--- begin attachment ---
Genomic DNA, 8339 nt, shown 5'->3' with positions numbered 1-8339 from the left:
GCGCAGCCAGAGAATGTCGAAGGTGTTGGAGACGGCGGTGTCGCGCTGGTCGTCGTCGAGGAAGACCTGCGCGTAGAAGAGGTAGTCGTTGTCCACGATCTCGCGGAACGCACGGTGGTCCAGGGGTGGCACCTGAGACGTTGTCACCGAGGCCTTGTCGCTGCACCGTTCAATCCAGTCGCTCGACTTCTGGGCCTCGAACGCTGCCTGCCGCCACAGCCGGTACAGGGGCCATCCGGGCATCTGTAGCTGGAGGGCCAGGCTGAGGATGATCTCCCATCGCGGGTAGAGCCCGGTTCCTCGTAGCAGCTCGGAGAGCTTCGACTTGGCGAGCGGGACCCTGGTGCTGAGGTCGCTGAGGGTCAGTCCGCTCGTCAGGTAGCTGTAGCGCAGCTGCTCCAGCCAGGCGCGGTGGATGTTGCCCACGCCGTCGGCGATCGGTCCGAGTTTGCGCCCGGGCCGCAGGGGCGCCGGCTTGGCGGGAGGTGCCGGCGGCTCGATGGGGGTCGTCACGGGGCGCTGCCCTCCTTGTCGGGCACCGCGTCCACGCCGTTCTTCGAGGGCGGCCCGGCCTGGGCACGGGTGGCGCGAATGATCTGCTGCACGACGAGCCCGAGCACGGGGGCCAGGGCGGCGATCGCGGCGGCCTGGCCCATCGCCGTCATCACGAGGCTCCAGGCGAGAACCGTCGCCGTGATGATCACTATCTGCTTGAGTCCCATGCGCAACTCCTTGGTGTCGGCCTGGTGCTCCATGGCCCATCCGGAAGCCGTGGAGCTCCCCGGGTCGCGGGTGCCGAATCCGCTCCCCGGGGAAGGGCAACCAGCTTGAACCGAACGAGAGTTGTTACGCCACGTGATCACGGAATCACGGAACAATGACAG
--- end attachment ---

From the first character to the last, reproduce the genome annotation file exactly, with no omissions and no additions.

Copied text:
Genomic DNA, 8339 nt, shown 5'->3' with positions numbered 1-8339 from the left:
GCGCAGCCAGAGAATGTCGAAGGTGTTGGAGACGGCGGTGTCGCGCTGGTCGTCGTCGAGGAAGACCTGCGCGTAGAAGAGGTAGTCGTTGTCCACGATCTCGCGGAACGCACGGTGGTCCAGGGGTGGCACCTGAGACGTTGTCACCGAGGCCTTGTCGCTGCACCGTTCAATCCAGTCGCTCGACTTCTGGGCCTCGAACGCTGCCTGCCGCCACAGCCGGTACAGGGGCCATCCGGGCATCTGTAGCTGGAGGGCCAGGCTGAGGATGATCTCCCATCGCGGGTAGAGCCCGGTTCCTCGTAGCAGCTCGGAGAGCTTCGACTTGGCGAGCGGGACCCTGGTGCTGAGGTCGCTGAGGGTCAGTCCGCTCGTCAGGTAGCTGTAGCGCAGCTGCTCCAGCCAGGCGCGGTGGATGTTGCCCACGCCGTCGGCGATCGGTCCGAGTTTGCGCCCGGGCCGCAGGGGCGCCGGCTTGGCGGGAGGTGCCGGCGGCTCGATGGGGGTCGTCACGGGGCGCTGCCCTCCTTGTCGGGCACCGCGTCCACGCCGTTCTTCGAGGGCGGCCCGGCCTGGGCACGGGTGGCGCGAATGATCTGCTGCACGACGAGCCCGAGCACGGGGGCCAGGGCGGCGATCGCGGCGGCCTGGCCCATCGCCGTCATCACGAGGCTCCAGGCGAGAACCGTCGCCGTGATGATCACTATCTGCTTGAGTCCCATGCGCAACTCCTTGGTGTCGGCCTGGTGCTCCATGGCCCATCCGGAAGCCGTGGAGCTCCCCGGGTCGCGGGTGCCGAATCCGCTCCCCGGGGAAGGGCAACCAGCTTGAACCGAACGAGAGTTGTTACGCCACGTGATCACGGAATCACGGAACAATGACAG